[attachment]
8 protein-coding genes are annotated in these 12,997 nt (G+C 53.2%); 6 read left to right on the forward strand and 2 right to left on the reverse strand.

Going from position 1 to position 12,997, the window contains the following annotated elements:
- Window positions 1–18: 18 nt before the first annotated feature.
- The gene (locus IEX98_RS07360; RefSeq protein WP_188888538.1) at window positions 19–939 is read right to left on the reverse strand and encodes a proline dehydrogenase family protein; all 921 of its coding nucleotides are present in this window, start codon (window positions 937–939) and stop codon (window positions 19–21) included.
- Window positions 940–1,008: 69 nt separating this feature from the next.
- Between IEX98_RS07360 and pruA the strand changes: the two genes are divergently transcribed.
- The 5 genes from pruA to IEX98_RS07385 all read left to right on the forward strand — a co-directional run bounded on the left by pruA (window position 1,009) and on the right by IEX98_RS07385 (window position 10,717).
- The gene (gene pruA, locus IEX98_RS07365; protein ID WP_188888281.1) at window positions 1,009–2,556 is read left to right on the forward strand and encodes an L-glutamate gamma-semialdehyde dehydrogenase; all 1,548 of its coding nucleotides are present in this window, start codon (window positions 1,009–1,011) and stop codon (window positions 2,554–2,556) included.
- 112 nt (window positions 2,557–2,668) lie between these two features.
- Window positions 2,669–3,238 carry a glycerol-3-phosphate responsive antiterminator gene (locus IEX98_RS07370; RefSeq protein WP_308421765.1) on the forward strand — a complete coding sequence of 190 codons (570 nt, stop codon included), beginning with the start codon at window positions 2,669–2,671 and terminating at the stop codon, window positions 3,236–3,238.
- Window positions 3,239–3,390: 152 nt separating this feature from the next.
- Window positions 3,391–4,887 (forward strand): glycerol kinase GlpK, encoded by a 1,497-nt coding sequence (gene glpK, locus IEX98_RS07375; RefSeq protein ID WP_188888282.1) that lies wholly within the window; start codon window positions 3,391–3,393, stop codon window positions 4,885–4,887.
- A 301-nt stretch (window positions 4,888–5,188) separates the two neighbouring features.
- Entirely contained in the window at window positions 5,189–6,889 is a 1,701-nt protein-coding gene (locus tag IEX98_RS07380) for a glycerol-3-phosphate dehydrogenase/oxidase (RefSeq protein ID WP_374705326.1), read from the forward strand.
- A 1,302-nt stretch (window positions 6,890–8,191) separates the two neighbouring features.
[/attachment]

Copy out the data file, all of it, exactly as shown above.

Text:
8 protein-coding genes are annotated in these 12,997 nt (G+C 53.2%); 6 read left to right on the forward strand and 2 right to left on the reverse strand.

Going from position 1 to position 12,997, the window contains the following annotated elements:
- Window positions 1–18: 18 nt before the first annotated feature.
- The gene (locus IEX98_RS07360; RefSeq protein WP_188888538.1) at window positions 19–939 is read right to left on the reverse strand and encodes a proline dehydrogenase family protein; all 921 of its coding nucleotides are present in this window, start codon (window positions 937–939) and stop codon (window positions 19–21) included.
- Window positions 940–1,008: 69 nt separating this feature from the next.
- Between IEX98_RS07360 and pruA the strand changes: the two genes are divergently transcribed.
- The 5 genes from pruA to IEX98_RS07385 all read left to right on the forward strand — a co-directional run bounded on the left by pruA (window position 1,009) and on the right by IEX98_RS07385 (window position 10,717).
- The gene (gene pruA, locus IEX98_RS07365; protein ID WP_188888281.1) at window positions 1,009–2,556 is read left to right on the forward strand and encodes an L-glutamate gamma-semialdehyde dehydrogenase; all 1,548 of its coding nucleotides are present in this window, start codon (window positions 1,009–1,011) and stop codon (window positions 2,554–2,556) included.
- 112 nt (window positions 2,557–2,668) lie between these two features.
- Window positions 2,669–3,238 carry a glycerol-3-phosphate responsive antiterminator gene (locus IEX98_RS07370; RefSeq protein WP_308421765.1) on the forward strand — a complete coding sequence of 190 codons (570 nt, stop codon included), beginning with the start codon at window positions 2,669–2,671 and terminating at the stop codon, window positions 3,236–3,238.
- Window positions 3,239–3,390: 152 nt separating this feature from the next.
- Window positions 3,391–4,887 (forward strand): glycerol kinase GlpK, encoded by a 1,497-nt coding sequence (gene glpK, locus IEX98_RS07375; RefSeq protein ID WP_188888282.1) that lies wholly within the window; start codon window positions 3,391–3,393, stop codon window positions 4,885–4,887.
- A 301-nt stretch (window positions 4,888–5,188) separates the two neighbouring features.
- Entirely contained in the window at window positions 5,189–6,889 is a 1,701-nt protein-coding gene (locus tag IEX98_RS07380) for a glycerol-3-phosphate dehydrogenase/oxidase (RefSeq protein ID WP_374705326.1), read from the forward strand.
- A 1,302-nt stretch (window positions 6,890–8,191) separates the two neighbouring features.